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Catherine: Full Body Review

I never played the original release of Catherine. I always heard great things about it but could never quite wrap my head around what it was really supposed to be. When I heard about Catherine: Full Body – the enhanced PS4 version of the sleeper hit – I was too curious to pass up the chance again.

Full Body brings a lot of new content. The updated graphics, expanded soundtrack, and new game modes are rounded off by some extra difficulty settings (for beginners and experts alike) and even co-op play. For anyone else who might have missed the original… well, honestly, it is still pretty tough for me to describe exactly what Catherine is, but I am so glad I didn’t miss my chance to try it this time.

After I played through the full story mode twice and spent dozens of hours playing some of the new game modes, I still couldn’t fully wrap my head around everything. The best way to break it down is an extremely adult-themed, plot-driven, romantic thriller-style anime, crossed with some hallucinogenic night terrors and a vertigo-inducing puzzle game based on climbing and shifting blocks.

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You might notice that I mentioned all of the thematic stuff about Catherine first and then the “gameplay” part. This is just because it was what made it one of a kind; the totally insane story, the heavy themes explored in its exposition, and its undeniably cool sense of style struck a lot of its fans. But the game design during the puzzle portions quickly becomes very tricky and endlessly fun to play as well.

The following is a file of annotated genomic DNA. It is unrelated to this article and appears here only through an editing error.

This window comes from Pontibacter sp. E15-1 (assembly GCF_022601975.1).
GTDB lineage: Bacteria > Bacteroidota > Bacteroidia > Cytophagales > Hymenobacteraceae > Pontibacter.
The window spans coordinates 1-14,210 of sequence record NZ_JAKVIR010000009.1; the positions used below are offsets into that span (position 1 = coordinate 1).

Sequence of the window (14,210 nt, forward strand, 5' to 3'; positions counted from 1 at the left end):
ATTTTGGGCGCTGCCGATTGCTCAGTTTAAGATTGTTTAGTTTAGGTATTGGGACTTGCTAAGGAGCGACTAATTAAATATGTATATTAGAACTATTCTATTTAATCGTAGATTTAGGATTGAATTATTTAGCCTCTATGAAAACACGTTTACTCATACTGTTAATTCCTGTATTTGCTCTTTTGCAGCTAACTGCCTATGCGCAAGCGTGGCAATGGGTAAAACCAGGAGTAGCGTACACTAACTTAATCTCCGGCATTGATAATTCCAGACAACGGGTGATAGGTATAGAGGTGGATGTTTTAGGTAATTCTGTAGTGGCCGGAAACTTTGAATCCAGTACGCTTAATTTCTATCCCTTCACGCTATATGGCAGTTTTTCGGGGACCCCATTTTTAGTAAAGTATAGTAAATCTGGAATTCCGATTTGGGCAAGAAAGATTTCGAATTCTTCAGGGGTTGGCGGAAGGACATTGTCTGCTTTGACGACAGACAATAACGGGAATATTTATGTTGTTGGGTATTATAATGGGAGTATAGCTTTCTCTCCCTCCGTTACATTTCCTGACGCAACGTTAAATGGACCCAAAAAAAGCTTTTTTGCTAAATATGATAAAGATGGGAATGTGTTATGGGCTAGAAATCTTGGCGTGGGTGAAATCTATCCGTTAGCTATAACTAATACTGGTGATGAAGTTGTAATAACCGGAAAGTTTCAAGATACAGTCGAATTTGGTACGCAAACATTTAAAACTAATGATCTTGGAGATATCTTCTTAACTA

As Vincent, the story begins with you dating a girl named Katherine (yes, Katherine with a K). As each day passes by and you respond to ensuing events, you make all kinds of things happen based on what you say to Katherine and how you say it.

Each night, I would spend my time chatting it up at Vincent’s favorite bar with his group of buddies. I would begin to meet some interesting people there as it gets later and later each night. Before the long, the consequences of my choices become more dramatic and apparent, especially when a few more women begin to fall into Vincent’s lap.

Each full day of the story ends with Vincent returning to his home and drifting to sleep, often very drunk. This is where the puzzle game aspect comes in. You basically try to navigate up a giant tower, pushing and pulling blocks to make stair-like platforms to climb or even to send blocks above into the abyss.

This mechanic is a lot of fun. You eventually learn a bunch of interesting techniques involving different kinds of blocks, obstacles, and more. All of the wall-climbing is made most panic-inducing of all by the disturbing objects of Vincent’s nightmares as they try to keep him from getting to the top of each stage and the end of each night’s dream.

The cycle continues day after day. It is the player’s choice how to go along the story and how deep to go with it. I don’t want to spoil anything too important, but with all of the different things that can actually happen, Catherine approaches a lot of very serious, mature, and adult-focused subjects.

Full Body introduces some new characters and half a dozen new possible endings. In each of my playthroughs, I tried my hardest to make different choices at every opportunity, and I experienced dramatically different results. I cannot describe how entertaining and compelling it was to play as a total jerk in my second run after I played the opposite the first time.

Catherine: Full Body gave me a truly unique experience that I haven’t had before with any video game, especially because I hadn’t played the original release. It was definitely one of the darkest and most intense stories I can remember. The juxtaposition of its story-driven and puzzle-driven segments and all that stylish music and art direction… well, it just works. In short, the game is utterly fantastic.